Understanding the plasticity of diamond for improved fusion ignition

A multicolored representation of a diamond (Download Image)

When a diamond undergoes plastic deformation, atomic bonds break and re-form along imperfections called dislocations. Taken from a molecular dynamics simulation, this rendering represents a shocked diamond as a pore collapses under pressure. Each dot represents a defective atom within the diamond’s crystalline structure, while the different colors indicate the longitudinal position of the dislocations.

Alex Li, a Lawrence Livermore National Laboratory (LLNL) summer student in the Computational Chemistry and Materials Science Summer Institute, recently led a study published in the journal Matter to investigate the evolution of plasticity in diamond along different loading orientations and the effects that voids (pores) within the material can have on stresses within the diamond. This team’s research was supported by LLNL’s Laboratory Directed Research and Development program.

While diamond carbon is one of nature’s strongest naturally occurring materials, it is known to undergo irreversible plastic deformation when loaded at high rates. Rob Rudd, LLNL scientist and Li’s mentor, notes, “We usually think of diamond as brittle, strong and unyielding until it cleaves. Shocked diamond is different. Alex did a fantastic job working out the complex and unexpected details of the deformation.”

The nature of this deformation is important for high-energy-density experiments on high-energy laser systems such as the National Ignition Facility (NIF), as well as for further evolving scientific understanding of carbon-rich exoplanets. At NIF, diamond carbon is used as an ablator and capsule material for producing the extremely high pressures needed to cause nuclear fusion reactions that are being intensively investigated as a source of energy.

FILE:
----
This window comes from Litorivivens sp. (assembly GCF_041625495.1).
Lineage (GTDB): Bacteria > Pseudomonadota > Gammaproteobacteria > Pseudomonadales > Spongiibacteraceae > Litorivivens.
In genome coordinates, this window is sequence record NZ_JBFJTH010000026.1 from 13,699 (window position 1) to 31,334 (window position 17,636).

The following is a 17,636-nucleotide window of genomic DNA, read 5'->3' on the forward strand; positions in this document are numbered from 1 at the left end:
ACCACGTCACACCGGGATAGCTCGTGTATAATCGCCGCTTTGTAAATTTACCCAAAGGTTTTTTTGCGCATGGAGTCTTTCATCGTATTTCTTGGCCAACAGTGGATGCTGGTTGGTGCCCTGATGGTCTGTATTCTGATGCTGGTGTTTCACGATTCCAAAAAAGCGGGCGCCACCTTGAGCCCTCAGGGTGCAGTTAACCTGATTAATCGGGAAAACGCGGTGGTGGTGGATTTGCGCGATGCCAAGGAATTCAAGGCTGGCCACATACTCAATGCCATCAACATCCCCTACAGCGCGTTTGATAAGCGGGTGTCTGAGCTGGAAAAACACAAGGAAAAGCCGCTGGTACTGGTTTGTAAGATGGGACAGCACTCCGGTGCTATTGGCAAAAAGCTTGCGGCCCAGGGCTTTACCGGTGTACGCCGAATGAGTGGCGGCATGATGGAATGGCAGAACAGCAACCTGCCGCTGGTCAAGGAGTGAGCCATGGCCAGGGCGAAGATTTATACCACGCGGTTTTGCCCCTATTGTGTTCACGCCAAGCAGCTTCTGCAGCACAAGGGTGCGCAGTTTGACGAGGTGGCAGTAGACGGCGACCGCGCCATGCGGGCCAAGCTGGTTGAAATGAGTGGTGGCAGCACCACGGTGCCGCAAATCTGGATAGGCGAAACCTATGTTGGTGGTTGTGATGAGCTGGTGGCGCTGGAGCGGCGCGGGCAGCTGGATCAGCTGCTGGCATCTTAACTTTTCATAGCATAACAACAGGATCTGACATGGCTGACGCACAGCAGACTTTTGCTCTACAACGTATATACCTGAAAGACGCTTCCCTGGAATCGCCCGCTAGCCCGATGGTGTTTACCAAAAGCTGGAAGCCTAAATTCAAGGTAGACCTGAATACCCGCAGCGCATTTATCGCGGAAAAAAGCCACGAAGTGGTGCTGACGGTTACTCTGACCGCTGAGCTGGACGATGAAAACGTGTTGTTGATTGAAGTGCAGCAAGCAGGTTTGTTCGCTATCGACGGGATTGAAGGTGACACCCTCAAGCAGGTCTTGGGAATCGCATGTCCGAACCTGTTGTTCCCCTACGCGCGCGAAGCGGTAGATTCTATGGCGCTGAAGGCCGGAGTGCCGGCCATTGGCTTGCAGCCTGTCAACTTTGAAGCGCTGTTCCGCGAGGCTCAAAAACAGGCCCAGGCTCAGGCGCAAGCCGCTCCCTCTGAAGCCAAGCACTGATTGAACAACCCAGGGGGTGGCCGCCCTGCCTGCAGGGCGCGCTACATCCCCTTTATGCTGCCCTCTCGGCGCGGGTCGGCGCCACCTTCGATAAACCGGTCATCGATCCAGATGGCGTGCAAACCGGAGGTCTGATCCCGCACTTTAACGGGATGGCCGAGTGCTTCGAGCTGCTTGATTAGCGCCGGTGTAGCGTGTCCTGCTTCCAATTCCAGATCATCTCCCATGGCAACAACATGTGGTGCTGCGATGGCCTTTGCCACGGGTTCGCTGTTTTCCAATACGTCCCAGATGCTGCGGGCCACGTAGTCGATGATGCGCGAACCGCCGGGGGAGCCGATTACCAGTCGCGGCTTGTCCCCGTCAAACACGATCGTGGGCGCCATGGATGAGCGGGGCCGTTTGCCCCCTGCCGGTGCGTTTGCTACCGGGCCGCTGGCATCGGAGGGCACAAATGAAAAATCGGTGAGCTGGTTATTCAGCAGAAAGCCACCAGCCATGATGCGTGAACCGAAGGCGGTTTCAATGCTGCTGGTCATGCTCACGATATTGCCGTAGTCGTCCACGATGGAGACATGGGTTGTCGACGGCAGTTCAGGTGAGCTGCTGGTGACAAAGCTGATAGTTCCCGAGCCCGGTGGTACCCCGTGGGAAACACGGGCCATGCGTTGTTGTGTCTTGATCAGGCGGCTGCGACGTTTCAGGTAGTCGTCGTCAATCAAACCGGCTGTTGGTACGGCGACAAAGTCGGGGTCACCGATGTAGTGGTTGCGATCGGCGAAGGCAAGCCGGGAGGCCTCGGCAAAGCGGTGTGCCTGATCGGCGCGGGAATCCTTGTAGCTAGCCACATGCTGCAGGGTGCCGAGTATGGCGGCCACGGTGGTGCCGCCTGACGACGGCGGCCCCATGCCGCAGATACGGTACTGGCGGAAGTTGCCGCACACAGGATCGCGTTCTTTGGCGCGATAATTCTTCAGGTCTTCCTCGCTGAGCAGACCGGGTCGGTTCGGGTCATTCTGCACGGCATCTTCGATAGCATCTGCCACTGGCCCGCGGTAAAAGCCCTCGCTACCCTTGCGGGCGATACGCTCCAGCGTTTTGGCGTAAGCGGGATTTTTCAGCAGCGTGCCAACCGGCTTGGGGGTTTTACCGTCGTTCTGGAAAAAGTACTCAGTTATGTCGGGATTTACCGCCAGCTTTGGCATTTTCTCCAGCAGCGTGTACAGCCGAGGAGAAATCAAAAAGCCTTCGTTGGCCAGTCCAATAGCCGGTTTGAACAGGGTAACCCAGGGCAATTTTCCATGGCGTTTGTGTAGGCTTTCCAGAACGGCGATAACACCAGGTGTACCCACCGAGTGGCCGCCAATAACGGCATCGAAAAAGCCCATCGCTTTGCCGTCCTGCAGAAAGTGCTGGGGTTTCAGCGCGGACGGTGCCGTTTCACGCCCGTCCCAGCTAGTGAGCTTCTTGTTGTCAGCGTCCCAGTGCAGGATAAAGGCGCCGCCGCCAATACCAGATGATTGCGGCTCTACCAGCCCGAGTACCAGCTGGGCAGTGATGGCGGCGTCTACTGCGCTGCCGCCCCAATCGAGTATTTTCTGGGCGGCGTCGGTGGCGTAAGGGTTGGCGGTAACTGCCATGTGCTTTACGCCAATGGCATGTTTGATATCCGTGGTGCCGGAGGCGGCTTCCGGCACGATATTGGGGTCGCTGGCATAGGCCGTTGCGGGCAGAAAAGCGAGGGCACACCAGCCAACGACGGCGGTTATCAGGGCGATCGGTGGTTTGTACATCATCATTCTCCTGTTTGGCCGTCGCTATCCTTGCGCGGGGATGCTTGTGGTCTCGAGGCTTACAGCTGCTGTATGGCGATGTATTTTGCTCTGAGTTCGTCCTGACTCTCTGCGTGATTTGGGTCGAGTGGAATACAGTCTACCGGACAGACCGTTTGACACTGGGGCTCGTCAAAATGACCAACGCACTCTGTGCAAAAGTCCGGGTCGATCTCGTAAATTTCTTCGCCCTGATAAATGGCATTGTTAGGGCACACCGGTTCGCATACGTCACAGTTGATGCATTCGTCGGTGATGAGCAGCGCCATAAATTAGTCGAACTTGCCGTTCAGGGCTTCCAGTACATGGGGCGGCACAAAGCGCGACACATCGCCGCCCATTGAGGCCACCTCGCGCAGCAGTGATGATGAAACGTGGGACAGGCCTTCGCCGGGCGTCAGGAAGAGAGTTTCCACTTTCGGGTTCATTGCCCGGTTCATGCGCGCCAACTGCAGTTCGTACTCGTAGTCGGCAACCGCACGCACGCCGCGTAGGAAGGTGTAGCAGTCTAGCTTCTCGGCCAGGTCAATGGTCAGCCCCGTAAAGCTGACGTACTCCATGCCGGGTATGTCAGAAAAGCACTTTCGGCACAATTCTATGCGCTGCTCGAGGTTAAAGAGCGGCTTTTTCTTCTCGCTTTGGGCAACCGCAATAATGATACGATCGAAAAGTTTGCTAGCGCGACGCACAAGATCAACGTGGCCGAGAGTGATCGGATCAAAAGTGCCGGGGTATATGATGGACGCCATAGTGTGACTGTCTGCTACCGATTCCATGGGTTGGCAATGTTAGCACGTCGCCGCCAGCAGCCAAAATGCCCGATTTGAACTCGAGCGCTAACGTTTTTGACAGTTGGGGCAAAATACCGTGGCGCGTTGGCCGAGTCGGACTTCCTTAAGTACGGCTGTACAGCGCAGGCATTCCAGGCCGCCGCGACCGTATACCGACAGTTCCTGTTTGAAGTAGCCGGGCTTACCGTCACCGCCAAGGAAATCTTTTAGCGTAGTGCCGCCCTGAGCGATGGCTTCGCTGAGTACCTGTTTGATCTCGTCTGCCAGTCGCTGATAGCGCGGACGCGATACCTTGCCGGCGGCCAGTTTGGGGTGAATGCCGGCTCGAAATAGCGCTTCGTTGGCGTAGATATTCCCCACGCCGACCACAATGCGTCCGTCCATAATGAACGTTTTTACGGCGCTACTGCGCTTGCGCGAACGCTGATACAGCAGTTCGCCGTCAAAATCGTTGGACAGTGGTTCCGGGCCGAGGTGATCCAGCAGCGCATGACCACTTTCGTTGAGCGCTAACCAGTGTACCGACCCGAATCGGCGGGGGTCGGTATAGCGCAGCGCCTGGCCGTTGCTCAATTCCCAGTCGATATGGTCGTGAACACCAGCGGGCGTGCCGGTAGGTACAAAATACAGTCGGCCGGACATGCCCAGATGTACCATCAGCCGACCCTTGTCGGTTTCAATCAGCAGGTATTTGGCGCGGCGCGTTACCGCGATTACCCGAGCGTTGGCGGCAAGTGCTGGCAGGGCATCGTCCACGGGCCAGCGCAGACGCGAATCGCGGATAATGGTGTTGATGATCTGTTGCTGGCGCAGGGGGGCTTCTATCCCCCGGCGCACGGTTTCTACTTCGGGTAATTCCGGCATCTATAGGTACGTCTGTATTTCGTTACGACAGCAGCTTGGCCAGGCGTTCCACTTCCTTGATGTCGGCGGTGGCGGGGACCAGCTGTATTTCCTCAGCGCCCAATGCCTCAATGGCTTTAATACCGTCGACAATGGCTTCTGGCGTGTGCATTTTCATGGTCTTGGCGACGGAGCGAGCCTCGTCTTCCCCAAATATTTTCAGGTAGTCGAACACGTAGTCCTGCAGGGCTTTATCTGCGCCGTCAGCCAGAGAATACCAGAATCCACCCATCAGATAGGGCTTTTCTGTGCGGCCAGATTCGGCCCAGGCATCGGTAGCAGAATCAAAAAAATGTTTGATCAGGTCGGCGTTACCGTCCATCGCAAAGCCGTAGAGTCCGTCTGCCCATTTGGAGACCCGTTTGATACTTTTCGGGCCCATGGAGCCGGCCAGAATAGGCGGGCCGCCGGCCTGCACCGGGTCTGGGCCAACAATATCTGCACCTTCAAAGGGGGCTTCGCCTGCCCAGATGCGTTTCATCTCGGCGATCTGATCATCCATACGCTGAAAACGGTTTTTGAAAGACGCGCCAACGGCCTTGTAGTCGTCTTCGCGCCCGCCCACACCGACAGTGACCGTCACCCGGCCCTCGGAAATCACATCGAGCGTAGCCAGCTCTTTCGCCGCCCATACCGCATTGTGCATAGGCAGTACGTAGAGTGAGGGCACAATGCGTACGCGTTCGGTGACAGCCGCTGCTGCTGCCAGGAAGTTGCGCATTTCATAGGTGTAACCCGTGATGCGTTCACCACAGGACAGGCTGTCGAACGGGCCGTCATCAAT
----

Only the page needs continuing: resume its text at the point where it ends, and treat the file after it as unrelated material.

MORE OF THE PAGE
In many shock-compression experiments, diamond has shown little to no plastic behavior until reaching extreme pressure and temperature conditions. Because diamond exhibits strong anisotropic behavior — that is, has different properties in different locations, depending on the direction of applied stress — it can be difficult to anticipate how diamond will react under such extremes. Defects present within the diamond capsules that hold the fusion fuel can cause imperfect compression, resulting in a failure to ignite.

Using molecular dynamics and analytical calculations on three diamond orientations under shock compression, Li’s team demonstrates that both the stress needed to generate defects and the character of the defects depend on the orientation. In addition to computer simulations, the team used the Omega Laser Facility at the University of Rochester’s Laboratory of Laser Energetics to shock diamonds under extreme loading conditions and recover them for subsequent microscopic analysis. Omega’s high laser energy enabled the imposition of the extreme stress- and strain-rate conditions. Stress refers to the force applied to a material per unit area, while strain refers to the deformation or change in the material’s shape resulting from the applied force.

Out of the three orientations that were tested, two showed significantly more defect activity, with even more defects being generated when a void was intentionally introduced. Building a better understanding of diamond’s behavior under shock loading can help researchers optimize the diamond capsules used at NIF, thereby suppressing undesired effects such as instabilities and leading to the development of better models or capsules to get closer to realizing fusion as an energy source.

—Shelby Conn